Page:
I’m confused. Reevel’s heid must be bursting. Wasn’t it just one car chase and an assault on one criminal by others using machetes, in Glasgow? There were no civilians hurt. Do we, in ‘this country’ (Scotland) really need millions invested in automatic weapons when there are fewer gangs and they’re just using machetes, on each other?

Reporting Scotland sets a new standard. Like an earlier report on gangs, they just have to try to persuade Scots that things are just as bad here. See:

BBC News tries to spread knife crime crisis into Scotland to tell us: ‘You’re no different. Don’t get any ideas!’




Scottish hospitals saving more lives than ever before


(c) George Allison

Scottish hospital deaths fall by 14 % despite increased demand and rising crude mortality rates

 From the Information Services Division, NHS Scotland on 14th May 2019:

HSMR Hospital Standardised Mortality Rate at Scotland level has decreased by 14.0% between January to March 2014 (first quarter after new baseline) and October to December 2018. Unadjusted hospital mortality had been falling from a level consistently around 3% prior to the baseline period used to calculate the HSMR; however since the end of this baseline period crude rates have seen a slow increase, exhibiting clear seasonal patterns leading up to the most recent winter period (October 2017 to March 2018.’

Rising crude mortality rates



Crude mortality rates are increasing yet hospital deaths are falling? This can be taken as evidence of improved practice and outcomes for NHS Scotland. Against the odds, they are reducing mortality.

The above data and table show that the challenge faced by Scottish hospitals in terms of the underlying tendency to die of those being admitted has been pretty constant over the last ten years and has even been climbing again recently. On top of that, hospitals have faced significant increases, up to 43% in only 5 years, in the demand for treatment.

 Rising demand


The above table shows that the demand over the last five years has been increasing across a range of measures and, in terms of the number of people coming forward, has increased dramatically.

More complex and difficult conditions?

This is more difficult to demonstrate definitively but the notion is widely accepted. See this:

‘In Scotland we are living longer, healthier lives. But we want to remain healthier for longer and ensure that the benefits of longer, healthier lives are felt fairly by all sections of our society. This means that our health and social care services need to adapt to the challenges of a 21st century Scotland, to the issues of health inequality, increasing demand for services, multiple long-term conditions, complexity of care and resource pressures.’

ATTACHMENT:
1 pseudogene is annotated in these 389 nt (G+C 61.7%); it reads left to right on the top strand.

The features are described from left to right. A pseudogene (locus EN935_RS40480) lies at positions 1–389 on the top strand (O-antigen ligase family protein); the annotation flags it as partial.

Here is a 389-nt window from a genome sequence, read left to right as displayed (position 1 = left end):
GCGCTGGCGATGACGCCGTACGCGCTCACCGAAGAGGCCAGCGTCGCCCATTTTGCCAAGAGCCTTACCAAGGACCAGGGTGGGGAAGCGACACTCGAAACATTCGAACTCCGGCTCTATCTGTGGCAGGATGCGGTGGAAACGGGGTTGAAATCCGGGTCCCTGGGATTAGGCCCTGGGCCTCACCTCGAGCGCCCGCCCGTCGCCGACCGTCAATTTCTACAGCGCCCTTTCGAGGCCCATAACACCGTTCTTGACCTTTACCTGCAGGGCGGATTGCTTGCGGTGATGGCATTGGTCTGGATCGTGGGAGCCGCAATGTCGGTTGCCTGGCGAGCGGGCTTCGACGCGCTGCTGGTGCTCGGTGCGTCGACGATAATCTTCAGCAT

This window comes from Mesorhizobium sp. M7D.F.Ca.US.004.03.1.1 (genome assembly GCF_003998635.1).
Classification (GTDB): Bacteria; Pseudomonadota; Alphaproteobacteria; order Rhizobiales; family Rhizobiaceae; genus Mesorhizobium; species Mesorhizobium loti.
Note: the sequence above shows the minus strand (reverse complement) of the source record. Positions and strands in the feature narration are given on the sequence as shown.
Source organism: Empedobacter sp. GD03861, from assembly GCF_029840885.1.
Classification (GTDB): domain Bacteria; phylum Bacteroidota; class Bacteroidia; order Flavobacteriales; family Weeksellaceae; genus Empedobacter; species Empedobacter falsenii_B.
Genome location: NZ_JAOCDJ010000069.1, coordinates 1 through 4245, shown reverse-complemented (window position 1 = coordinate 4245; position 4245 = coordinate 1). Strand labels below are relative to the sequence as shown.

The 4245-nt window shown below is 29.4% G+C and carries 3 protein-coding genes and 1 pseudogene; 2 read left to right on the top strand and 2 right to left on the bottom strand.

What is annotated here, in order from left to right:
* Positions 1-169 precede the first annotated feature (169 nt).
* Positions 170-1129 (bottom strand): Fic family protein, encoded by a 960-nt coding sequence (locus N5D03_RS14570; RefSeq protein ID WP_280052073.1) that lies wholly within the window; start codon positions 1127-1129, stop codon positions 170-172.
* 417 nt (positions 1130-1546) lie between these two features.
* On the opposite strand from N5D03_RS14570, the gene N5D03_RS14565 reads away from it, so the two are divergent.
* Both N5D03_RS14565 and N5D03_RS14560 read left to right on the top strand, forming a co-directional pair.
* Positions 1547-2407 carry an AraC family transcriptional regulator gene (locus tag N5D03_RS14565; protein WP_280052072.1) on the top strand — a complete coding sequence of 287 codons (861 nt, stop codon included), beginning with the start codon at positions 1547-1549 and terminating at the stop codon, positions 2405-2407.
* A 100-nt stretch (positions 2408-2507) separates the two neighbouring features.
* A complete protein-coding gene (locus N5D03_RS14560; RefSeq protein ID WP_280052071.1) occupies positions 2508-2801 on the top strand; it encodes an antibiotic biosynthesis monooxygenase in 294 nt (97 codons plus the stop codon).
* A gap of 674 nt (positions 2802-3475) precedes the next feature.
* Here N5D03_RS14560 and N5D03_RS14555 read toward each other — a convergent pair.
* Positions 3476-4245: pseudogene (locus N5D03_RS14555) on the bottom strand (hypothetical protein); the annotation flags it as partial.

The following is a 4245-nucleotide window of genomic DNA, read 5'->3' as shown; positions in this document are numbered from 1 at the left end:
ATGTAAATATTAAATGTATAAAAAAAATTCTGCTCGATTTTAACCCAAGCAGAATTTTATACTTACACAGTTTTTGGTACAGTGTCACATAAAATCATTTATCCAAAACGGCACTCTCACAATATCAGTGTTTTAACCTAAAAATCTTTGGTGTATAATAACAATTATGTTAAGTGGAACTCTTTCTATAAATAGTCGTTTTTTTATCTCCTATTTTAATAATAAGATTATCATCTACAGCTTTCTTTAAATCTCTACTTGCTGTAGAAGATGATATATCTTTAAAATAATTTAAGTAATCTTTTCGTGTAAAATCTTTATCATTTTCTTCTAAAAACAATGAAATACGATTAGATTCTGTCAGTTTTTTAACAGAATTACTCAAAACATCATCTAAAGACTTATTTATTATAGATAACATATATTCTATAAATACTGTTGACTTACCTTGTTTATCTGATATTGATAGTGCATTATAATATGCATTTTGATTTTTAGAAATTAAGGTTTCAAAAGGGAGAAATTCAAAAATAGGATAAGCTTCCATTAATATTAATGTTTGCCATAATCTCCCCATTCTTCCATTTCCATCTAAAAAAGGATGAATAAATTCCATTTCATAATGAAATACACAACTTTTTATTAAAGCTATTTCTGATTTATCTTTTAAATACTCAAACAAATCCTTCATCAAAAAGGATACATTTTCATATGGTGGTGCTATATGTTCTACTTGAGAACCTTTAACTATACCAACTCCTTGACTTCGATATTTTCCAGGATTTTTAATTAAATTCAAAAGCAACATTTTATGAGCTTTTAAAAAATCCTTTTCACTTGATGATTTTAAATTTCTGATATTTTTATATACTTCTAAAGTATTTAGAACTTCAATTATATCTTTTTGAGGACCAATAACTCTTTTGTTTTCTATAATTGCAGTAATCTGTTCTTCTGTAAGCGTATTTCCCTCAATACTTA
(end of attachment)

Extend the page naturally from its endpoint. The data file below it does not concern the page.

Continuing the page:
So, I think we can say with some confidence that the 14% reduction in the Hospital Standardised Mortality Rate suggests evidence of a strong improving trend in Scottish hospitals. Over to you BBC Scotland.

Footnote: Why are crude mortality rates rising? Why are more Scots dying? Over to you Ruth.


Is NHS Scotland NOT wrongly or ‘rightly’ fining the sick and elderly?


See this in the Independent today on NHS England:

‘Vulnerable patients have been wrongly fined millions of pounds by the NHS for prescription fraud, the National Audit Office has found. One in three fines handed to the elderly, sick or people on benefits in the past five years has been overturned because recipients qualified for free treatment – meaning more than £188m in incorrect penalties. Critics said the mistakes, affecting tens of thousands of patients, showed the government’s austerity measures have led to a system “built on the presumption of guilt”.’


I’m not entirely shocked to read of this kind of thing after a decade and more of Tory mismanagement of NHS England and wider attacks on the concept of caring, but I thought I’d better check that NHS Scotland are not doing something similar, undermining my theory that we do things differently, more humanely here.

So, I had a good search but only found nurses overclaiming overtime, equipment theft from hospitals and, of course, dentists charging for jobs they didn’t do. Then I found this from BBC Scotland based on a FoI request in 2014:


Aha, BBC Scotland’s investigation team will have found some rich, preferably foreign, old folk who haven’t paid for treatment. Nope!

The report is indignant about the effects that fraud can have on the service:

‘People not getting the treatment they need, sometimes having to wait longer for that treatment, and that’s why it’s an important problem which needs to be tackled very seriously with an appropriate level of investment in that work.’

But, no mention at all of fraud by patients of the kind the Independent reported in England:

‘According to the FOI results, the most common types of fraud committed by NHS staff was working in another job while on sick leave or shifts not worked.’


As always, I welcome correction of my ‘facts.’